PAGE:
07 Sep News Briefs
Toxic Waste and Demolition at Jordan Downs
The Housing Authority of the City of Los Angeles plans to demolish four structures at Jordan Downs public housing community in Watts despite the discovery of lead toxins at the site. The planned Aug. 16 demolition is a major step towards replacing the 700 unit community with a billion dollar multi-use development.
But many residents want the demolition held off until the lead toxics issue is resolved.
Two years ago testing was performed by the California Department of Toxic Substances Control (DTSC) on thirty housing sites at Jordan Downs. “That testing revealed there were elevated levels of lead and arsenic,” says Thelmy Perez, a community organizer for the L.A. Human Right to Housing Collective.
Nonetheless DTSC refused to order further testing or remediation to protect the 2,400 residents.
In May of this year, the issue was revived when DTSC discovered racist emails from its scientist William Bosan, who signed off on that refusal. In light of this, DTSC ordered a review of all of the scientist’s recent decisions, including at Jordan Downs.
No action has yet been taken, but in a letter sent to DTSC Director Barbara Lee last week, the Collective says its tests turned up 50 more soil samples with high levels of lead at Jordan Downs, some as high as four times the actionable level.
Congressmember Karen Bass brought members of Congress and other elected officials to South Los Angeles to discuss solutions to gun violence in the wake of the outburst of shootings and gun attacks in July.
More than 150 people attended the townhall meeting on July 30 at Community Coalition. Also in attendence were Congressmember Robin Kelly from Chicago, State Assemblymember Reggie Jones-Sawyer and Congressmember Janice Hahn.
South L.A. relative caregiver activist Doris James gave voice to a common dilemma.
“I worry about my grandsons. They’re faced with gang and other community violence and the solution that we always hear about is we need more police. But I also worry about the police, because my grandsons have been pulled over, over and over again.”
Residents Organize Healing Circles
The police killings of Alton Sterling and Philando Castile motivated more than 300 hundred concerned residents to pack Community Coalition in July to discuss police violence.
Residents highlighted the need for safe spaces where they could comfortably talk about peace, safety and healing. One take-away from this event was the dire need for avenues and spaces where community members could vent, heal and push for change.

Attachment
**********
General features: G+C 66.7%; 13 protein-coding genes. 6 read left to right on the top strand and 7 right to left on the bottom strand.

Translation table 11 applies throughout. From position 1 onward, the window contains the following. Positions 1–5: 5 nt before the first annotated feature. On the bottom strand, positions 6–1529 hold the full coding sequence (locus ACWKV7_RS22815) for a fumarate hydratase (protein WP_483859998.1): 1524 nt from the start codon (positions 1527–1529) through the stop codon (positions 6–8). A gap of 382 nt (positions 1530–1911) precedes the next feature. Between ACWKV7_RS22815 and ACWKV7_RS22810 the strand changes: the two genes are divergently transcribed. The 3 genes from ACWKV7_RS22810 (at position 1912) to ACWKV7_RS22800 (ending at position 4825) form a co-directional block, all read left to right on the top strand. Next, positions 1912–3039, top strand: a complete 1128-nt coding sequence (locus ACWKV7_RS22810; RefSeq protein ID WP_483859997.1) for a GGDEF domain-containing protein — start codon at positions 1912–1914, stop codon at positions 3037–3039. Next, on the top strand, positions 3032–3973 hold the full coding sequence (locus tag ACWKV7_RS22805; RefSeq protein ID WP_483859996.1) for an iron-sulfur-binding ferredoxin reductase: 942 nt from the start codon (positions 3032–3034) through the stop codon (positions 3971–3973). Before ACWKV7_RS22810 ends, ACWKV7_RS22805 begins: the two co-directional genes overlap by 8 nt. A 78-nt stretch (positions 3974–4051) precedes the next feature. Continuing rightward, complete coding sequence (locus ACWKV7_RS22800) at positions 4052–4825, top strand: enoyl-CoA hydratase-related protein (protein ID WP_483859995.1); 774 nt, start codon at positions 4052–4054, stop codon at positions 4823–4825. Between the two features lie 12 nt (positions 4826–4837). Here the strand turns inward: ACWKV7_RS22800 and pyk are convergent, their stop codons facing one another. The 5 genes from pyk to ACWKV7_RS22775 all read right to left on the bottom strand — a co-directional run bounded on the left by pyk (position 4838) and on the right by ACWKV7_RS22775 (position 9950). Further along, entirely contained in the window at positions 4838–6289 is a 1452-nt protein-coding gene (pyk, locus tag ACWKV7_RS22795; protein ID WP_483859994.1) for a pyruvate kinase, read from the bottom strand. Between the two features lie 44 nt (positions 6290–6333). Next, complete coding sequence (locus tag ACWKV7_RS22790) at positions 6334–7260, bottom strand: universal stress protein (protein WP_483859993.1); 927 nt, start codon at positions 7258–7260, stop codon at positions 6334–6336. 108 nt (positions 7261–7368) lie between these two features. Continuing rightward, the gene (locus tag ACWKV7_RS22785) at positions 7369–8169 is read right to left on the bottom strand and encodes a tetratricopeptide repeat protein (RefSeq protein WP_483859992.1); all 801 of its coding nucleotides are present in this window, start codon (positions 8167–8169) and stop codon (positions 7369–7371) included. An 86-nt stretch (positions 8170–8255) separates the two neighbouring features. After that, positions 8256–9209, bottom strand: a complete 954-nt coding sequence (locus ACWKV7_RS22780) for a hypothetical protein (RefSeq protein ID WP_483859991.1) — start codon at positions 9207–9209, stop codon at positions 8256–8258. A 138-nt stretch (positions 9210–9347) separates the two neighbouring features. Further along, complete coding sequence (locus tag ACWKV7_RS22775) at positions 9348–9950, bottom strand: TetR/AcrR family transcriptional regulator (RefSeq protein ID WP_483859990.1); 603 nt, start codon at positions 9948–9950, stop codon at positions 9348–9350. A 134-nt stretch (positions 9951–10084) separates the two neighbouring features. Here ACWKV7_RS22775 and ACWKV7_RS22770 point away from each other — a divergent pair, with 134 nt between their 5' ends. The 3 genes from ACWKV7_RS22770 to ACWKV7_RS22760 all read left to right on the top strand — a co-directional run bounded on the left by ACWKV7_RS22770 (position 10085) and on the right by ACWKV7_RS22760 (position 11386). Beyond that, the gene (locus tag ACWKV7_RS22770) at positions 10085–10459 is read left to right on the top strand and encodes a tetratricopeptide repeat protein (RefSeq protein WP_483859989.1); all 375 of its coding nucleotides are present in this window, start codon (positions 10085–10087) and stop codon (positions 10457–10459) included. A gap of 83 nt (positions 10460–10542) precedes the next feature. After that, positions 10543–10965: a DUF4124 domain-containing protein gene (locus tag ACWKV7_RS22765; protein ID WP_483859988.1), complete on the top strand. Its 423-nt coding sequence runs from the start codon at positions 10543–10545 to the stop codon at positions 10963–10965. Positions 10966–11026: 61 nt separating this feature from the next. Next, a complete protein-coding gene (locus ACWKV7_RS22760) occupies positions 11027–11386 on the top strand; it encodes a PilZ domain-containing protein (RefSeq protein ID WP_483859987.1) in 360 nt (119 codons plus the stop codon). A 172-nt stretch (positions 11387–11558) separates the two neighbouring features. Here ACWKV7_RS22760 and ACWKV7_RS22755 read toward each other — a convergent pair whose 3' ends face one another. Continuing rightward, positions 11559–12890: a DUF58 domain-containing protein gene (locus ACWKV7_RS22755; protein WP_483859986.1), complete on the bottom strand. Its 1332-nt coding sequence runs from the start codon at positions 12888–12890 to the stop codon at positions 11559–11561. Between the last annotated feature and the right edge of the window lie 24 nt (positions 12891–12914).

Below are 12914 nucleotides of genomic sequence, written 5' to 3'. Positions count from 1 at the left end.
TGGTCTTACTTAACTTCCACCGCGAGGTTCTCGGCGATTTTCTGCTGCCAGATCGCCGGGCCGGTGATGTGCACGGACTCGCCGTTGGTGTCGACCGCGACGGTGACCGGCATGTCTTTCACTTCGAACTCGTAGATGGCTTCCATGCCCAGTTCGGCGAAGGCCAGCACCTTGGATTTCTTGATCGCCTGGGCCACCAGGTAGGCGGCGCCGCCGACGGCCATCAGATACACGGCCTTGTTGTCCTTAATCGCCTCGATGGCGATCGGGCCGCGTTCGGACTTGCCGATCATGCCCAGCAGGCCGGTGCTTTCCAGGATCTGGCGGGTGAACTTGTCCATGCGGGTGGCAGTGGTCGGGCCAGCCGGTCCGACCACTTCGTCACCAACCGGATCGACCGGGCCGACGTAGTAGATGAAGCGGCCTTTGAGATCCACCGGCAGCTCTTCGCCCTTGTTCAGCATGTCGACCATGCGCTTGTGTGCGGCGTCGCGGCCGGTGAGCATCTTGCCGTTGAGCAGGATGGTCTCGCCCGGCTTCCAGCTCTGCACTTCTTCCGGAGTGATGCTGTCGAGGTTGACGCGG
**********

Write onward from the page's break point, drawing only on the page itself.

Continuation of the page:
In response Community Coalition will be holding healing circles on Aug. 20 from 7-8:30 p.m. at Martin Luther King Jr. Park, Green Meadows Park, Van Ness Park and Algin Sutton Park.
Presidential Race Heats to a Boil
With the party conventions in the rear view mirror, the race for the presidency is reaching a fever pitch.
Donald Trump bills himself as the only person who can save the United States from ruin while his critics consider him a bigoted demagogue. President Barack Obama declared him “completely unfit” for the job.
Secretary Hillary Clinton says she is the candidate who represents American values but her critics say she’s untrustworthy and beholden to Wall Street.
The two present starkly different attitudes toward people of color and the present and future of the United States.
The election will be held on Nov. 8.
Residents Demand Better City Services
Sixty South Los Angeles residents met with members of the Board of Public Works at Community Coalition in July. Board President Kevin James and Board Commissioner Heather Repenning heard residents outline their priorities for cleaning up South L.A.
“South L.A. has suffered too long from neglect. We want a regular dialogue with the departments so we can inform where they focus resources and what their priorities are,” neighborhood activist Elida Mendez told the commissioners.
Residents asked that their streets be cleaned regularly, trees trimmed on a timely basis, sidewalks repaired, and illegally dumped items collected.
Residents called for improved responsiveness from the commissioners and asked to work with Public Works to create a budget that reflects South L.A.’s concerns.
The commissioners agreed that more equitable service delivery is critical to restoring public faith in city services, and that they would work with residents to make sure they have a greater voice in how services are delivered in South L.A.